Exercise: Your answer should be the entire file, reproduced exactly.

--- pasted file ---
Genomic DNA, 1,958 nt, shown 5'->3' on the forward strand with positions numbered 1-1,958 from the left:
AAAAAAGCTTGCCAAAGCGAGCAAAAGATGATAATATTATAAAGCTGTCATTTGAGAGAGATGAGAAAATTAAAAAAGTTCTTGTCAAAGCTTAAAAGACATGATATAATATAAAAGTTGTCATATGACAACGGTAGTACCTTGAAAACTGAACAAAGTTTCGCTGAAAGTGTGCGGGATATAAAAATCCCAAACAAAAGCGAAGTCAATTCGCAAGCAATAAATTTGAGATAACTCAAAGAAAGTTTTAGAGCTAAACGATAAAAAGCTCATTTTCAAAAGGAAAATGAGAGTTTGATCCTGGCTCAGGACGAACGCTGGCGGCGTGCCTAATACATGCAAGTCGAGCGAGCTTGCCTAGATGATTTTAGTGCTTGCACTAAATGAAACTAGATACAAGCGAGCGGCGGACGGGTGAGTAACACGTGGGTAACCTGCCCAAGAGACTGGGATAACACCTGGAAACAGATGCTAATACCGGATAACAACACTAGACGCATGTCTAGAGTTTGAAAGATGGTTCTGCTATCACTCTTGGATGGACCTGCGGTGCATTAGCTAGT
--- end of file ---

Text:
Genomic DNA, 1,958 nt, shown 5'->3' on the forward strand with positions numbered 1-1,958 from the left:
AAAAAAGCTTGCCAAAGCGAGCAAAAGATGATAATATTATAAAGCTGTCATTTGAGAGAGATGAGAAAATTAAAAAAGTTCTTGTCAAAGCTTAAAAGACATGATATAATATAAAAGTTGTCATATGACAACGGTAGTACCTTGAAAACTGAACAAAGTTTCGCTGAAAGTGTGCGGGATATAAAAATCCCAAACAAAAGCGAAGTCAATTCGCAAGCAATAAATTTGAGATAACTCAAAGAAAGTTTTAGAGCTAAACGATAAAAAGCTCATTTTCAAAAGGAAAATGAGAGTTTGATCCTGGCTCAGGACGAACGCTGGCGGCGTGCCTAATACATGCAAGTCGAGCGAGCTTGCCTAGATGATTTTAGTGCTTGCACTAAATGAAACTAGATACAAGCGAGCGGCGGACGGGTGAGTAACACGTGGGTAACCTGCCCAAGAGACTGGGATAACACCTGGAAACAGATGCTAATACCGGATAACAACACTAGACGCATGTCTAGAGTTTGAAAGATGGTTCTGCTATCACTCTTGGATGGACCTGCGGTGCATTAGCTAGT